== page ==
Professional football is a fast-paced, intensely physical, and grueling sport. Walter Payton was a running back for the NFL’s Chicago Bears for 13 seasons, from 1975 to 1987. The running back position is one of the most physical on the playing field. You get hit hard and your body takes a beating. Payton, also known as “Sweetness,” is revered as one of the most successful and prolific running backs in the history of the NFL. In 1987, The Sports Network established the Walter Payton Player of the Year Award to honor on an annual basis the most outstanding offensive football player in Division I college football.

Payton was born on July 25, 1954 in Mississippi. He started playing football in his junior year of high school and then attended Jackson State University, a Division II school where he was a 2-time All-American player in 1973 and 1974. Payton was a first-round draft pick for the Chicago Bears in 1975. He retired from football in 1987 and pursued several business ventures (adventures), including driving race cars and owning a restaurant/brewery. In a 1993 race, his car overturned and caught fire. He suffered burns but escaped serious injury. Payton was inducted into the Pro Football Hall of Fame in 1993.

Payton is repeatedly described as a wonderful and charitable man, and a great humanitarian, having established the Walter and Connie Payton Foundation, which helps underprivileged children in Illinois who have been abused or neglected. One exception to the prevailing opinion concerning his character can be found in a biography written in 2011. Titled Sweetness: The Enigmatic Life of Walter Payton, the book includes Payton’s accolades, but also cites facts about extramarital affairs and an addiction to painkillers that resulted from injuries endured during his career. Pearlman contends that the biography was a complete picture of Payton and states he interviewed over 678 people to pull together the whole story. The book includes excerpts stating that Payton was suicidal and had thoughts about hurting others as well, including that he considered “picking up his gun, murdering those around him, then turning the weapon on himself.” Pearlman also asserts the Payton’s marriage was a farce and that “Walter’s extramarital dalliances were becoming common knowledge throughout Chicago.” Payton’s family members contend the book is not a fair representation.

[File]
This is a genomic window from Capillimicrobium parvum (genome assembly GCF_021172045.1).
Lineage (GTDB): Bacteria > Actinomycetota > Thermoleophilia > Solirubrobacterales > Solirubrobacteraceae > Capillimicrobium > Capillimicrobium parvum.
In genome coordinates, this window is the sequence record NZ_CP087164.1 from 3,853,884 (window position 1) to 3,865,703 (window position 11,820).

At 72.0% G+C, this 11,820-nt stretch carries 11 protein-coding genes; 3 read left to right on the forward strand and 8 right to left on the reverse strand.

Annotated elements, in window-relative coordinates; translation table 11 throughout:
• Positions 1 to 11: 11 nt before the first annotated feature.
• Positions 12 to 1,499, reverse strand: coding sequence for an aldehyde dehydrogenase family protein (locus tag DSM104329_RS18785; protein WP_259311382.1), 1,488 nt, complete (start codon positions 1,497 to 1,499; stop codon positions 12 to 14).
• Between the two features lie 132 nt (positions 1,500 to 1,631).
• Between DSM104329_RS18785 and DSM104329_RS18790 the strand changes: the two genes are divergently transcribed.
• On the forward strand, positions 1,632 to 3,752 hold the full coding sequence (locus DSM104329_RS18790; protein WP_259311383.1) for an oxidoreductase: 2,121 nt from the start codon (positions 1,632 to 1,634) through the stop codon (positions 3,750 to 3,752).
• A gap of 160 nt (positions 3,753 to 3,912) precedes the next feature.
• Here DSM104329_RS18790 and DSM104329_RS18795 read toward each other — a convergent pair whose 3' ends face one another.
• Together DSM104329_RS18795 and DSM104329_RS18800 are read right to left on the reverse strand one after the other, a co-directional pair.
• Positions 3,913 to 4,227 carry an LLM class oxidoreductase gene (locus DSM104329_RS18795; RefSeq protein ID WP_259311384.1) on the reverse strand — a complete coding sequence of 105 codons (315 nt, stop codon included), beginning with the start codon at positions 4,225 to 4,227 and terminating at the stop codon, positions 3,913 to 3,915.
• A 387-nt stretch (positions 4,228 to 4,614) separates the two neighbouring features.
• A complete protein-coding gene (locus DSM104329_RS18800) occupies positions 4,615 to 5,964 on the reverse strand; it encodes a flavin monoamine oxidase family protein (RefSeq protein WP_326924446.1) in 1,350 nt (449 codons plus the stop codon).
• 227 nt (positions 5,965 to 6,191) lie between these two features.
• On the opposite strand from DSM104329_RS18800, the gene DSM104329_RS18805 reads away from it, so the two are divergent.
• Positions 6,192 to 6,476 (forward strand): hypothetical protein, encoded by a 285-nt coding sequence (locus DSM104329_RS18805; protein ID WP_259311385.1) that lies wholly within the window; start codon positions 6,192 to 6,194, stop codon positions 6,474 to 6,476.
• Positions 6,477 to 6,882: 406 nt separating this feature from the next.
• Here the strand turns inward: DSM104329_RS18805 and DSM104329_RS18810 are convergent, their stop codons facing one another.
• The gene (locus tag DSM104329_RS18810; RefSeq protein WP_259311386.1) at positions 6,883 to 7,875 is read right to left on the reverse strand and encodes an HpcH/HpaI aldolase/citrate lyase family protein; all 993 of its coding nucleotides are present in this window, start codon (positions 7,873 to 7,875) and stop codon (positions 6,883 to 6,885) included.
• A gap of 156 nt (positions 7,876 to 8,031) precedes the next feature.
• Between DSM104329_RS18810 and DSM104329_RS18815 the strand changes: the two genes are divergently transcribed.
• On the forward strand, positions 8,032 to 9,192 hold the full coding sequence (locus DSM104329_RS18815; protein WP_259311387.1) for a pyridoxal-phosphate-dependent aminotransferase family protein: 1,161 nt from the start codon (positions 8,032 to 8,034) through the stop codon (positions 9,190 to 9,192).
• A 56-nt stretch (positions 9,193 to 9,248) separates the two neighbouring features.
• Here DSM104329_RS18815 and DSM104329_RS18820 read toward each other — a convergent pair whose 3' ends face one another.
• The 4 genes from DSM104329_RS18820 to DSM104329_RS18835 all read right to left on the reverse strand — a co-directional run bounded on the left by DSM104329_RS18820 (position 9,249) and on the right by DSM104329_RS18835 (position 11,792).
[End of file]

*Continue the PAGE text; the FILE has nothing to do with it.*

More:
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So how did this football legend die at the early age of 45? Payton was diagnosed in early 1999 with the rare liver disease primary sclerosing cholangitis. He was advised that he would need a liver transplant in order to survive. In May 1999, Payton was close to the top of the waiting list. At that time, he had a full physical to determine his fitness for the transplant, and it was then that they found a malignant tumor on his bile duct. With the addition of the cholangiocarcinoma, he no longer fit the criteria for the liver transplant. Without a transplant, he could not complete chemotherapy, but with cancer, he couldn’t get a transplant. A man who could play professional football and achieve athletic accomplishments like few others now had an opponent that he could not hope to defeat. Payton dedicated the rest of his life to being an advocate for organ donations, and his illness provided the cause with national attention. In his last few months, he wrote an autobiography, Never Die Easy. The book deals with his struggle with cancer. His hope was that it would add to his legacy and serve as an inspiration to others. Walter Payton, the football legend who never gave up on himself, died at home surrounded by his family on November 1, 1999.


  1. Schilken C. Walter Payton: another side of ‘Sweetness’ depicted in biography. Los Angeles Times website. September 28, 2011.
  2. Smith MD. Walter Payton’s brother to release a book about their lives. NBC Sports website. September 28, 2012.
  3. Yaeger D. One of a kind after courageously battling medical troubles more severe than the public knew, the incomparable Walter Payton lost his fight for life at age 45. Sports Illustrated website. November 8, 1999.